Several new laws take effect with new year

Jan. 02, 2013 @ 12:59 PM

An effort to make day cares across North Carolina safer took effect with the new year Tuesday.

The new law, passed by the North Carolina General Assembly during the 2012 session, expands the criminal record check performed on child care providers.

"Specifically it will clarify that child care providers must have a record check prior to their employment, and every three years thereafter to catch any new offenses that may have occurred," said state Sen. Warren Daniel of Morganton when the Senate approved the legislation in June.

Warren made his statement to The Associated Press in an earlier story.

The law also prohibits any person convicted of child neglect or abuse, a sex offense or an attempt to commit a sexual offense from working in the child care field in the state.

There were several other laws that took effect on Tuesday, including a new grease law that places tougher penalties on those who steal cooking oil.

Under the amendment to the state's Rendering Act, any person who steals over $1,000 worth of grease, including the value of the container, can be charged with a felony. If the value is under $1,000, it is a misdemeanor.

The state reported that the theft of cooking oil has been on the increase because of its value in producing biodiesel fuel.

The General Assembly had considered proposals that included the requiring of a state license, precise records of how much grease came from where and having $1 million in liability insurance. Those proposals were later dismissed by lawmakers.

Now, legal collectors of cooking grease have to provide a statement of ownership instead of receiving a state license.

If a company uses the cooking grease to make biodiesel fuel they will be required to have $1 million in liability insurance.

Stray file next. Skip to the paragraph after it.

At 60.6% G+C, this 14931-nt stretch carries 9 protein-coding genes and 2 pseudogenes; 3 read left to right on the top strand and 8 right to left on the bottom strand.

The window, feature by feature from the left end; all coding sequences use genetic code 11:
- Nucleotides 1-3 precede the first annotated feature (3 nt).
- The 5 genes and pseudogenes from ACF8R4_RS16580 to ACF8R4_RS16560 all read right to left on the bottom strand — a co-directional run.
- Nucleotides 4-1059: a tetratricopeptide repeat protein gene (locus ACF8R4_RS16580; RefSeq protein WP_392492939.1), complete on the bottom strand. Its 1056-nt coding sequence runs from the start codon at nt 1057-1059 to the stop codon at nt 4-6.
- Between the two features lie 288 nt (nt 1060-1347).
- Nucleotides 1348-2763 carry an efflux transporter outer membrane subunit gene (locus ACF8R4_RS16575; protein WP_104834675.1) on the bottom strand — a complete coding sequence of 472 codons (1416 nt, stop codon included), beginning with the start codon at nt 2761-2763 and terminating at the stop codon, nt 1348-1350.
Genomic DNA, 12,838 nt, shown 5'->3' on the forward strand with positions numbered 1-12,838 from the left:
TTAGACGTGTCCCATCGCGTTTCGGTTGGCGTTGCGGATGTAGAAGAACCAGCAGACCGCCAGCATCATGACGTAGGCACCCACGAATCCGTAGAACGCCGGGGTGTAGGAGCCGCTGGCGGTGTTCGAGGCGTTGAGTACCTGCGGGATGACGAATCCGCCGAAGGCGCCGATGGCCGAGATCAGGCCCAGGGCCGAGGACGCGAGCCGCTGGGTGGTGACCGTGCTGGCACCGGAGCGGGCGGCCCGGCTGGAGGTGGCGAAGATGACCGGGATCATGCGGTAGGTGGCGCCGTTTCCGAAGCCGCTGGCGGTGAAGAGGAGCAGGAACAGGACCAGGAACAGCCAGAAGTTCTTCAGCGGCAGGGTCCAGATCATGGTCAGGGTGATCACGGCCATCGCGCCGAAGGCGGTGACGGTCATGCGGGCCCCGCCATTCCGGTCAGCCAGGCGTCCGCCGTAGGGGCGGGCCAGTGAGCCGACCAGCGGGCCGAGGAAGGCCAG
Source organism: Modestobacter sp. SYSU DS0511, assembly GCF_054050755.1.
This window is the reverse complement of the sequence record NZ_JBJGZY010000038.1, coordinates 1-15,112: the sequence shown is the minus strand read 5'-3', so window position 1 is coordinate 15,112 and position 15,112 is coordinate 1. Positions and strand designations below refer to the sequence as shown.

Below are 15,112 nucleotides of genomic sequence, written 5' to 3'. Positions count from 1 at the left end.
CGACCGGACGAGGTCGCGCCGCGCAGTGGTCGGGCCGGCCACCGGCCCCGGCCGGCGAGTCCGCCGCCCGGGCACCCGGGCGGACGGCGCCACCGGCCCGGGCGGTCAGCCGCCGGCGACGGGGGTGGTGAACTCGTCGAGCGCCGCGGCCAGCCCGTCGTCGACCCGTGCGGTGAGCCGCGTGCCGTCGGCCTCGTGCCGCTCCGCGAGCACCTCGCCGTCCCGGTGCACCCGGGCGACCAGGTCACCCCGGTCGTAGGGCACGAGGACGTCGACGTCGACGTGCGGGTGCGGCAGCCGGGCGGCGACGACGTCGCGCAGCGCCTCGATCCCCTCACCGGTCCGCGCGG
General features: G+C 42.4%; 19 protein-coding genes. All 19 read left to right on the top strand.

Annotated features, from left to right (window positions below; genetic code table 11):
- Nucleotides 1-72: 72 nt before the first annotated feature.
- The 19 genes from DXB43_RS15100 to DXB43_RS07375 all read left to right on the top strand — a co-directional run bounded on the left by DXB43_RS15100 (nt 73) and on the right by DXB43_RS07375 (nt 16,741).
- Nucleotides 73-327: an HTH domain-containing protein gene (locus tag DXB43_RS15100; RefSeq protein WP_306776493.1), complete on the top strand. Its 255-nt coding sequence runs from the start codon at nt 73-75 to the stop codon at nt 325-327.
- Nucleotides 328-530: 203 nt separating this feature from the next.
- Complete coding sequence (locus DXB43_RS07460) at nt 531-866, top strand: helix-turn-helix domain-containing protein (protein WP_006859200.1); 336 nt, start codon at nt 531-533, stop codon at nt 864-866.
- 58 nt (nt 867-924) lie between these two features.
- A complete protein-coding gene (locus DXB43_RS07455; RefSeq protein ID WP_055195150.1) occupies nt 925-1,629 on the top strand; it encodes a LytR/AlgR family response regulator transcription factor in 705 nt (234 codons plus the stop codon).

Prior to the new law, restaurants had to pay to dispose of used cooking oil, but now they will get paid for recycling it.

Also starting Tuesday, landlords who install fire alarms in rental property will be required to have those alarms tamper-resistant with a 10-year lithium battery.

The new statute, however, does not apply to rental homes that have a hardwired alarm with a battery back-up or to homes with a smoke detector and a carbon monoxide alarm.

The North Carolina Child Fatality Task Force also asked the General Assembly to allow landlords to deduct any damage to a smoke alarm or carbon monoxide alarm from a tenant security deposit.

Here is a list of other laws that went into effect on Jan. 1, 2013 (as published by the North Carolina Legislative Library:


An Act To Require Counties, Cities, And Employers To Use The Federal E-Verify Program To Verify The Work Authorization Of Newly Hired Employees.


An Act To Increase The Minimum Amount Of Intestate Personal Property Passing To The Surviving Spouse And The Amount Of The Year's Allowance From A Decedent's Estate For A Surviving Child, To Reinsert Erroneously Removed References To A Child's "Next Friend" In The Statutes Relating To A Child's Year's Allowance, And To Specify That The Child's Year's Allowance May Be Paid To A Widower On The Child's Behalf As Well As To A Widow, As Recommended By The General Statutes Commission.


An Act Allowing Registered Sponsoring Organizations To Arrange For The Voluntary Provision Of Health Care Services In This State, Relieving Providers Of Voluntary Health Care Services From Additional Licensure Requirements, And Providing Limited Protection From Civil Liability To Persons Providing Voluntary Health Care Services In Association With Sponsoring Organizations.


An Act To, For The State Health Plan For Teachers And State Employees, Which Covers Retirees Within The Retirement System, (1) Amend The Definition Of "Dependent Child" In Order To Comply With The Affordable Care Act, (2) Limit Enrollment Without A Qualifying Event To The Annual Enrollment Period, (3) Repeal The Optional Program Of Long-Term Care Benefits, And (4) Make A Clarifying Change Related To Coinsurance.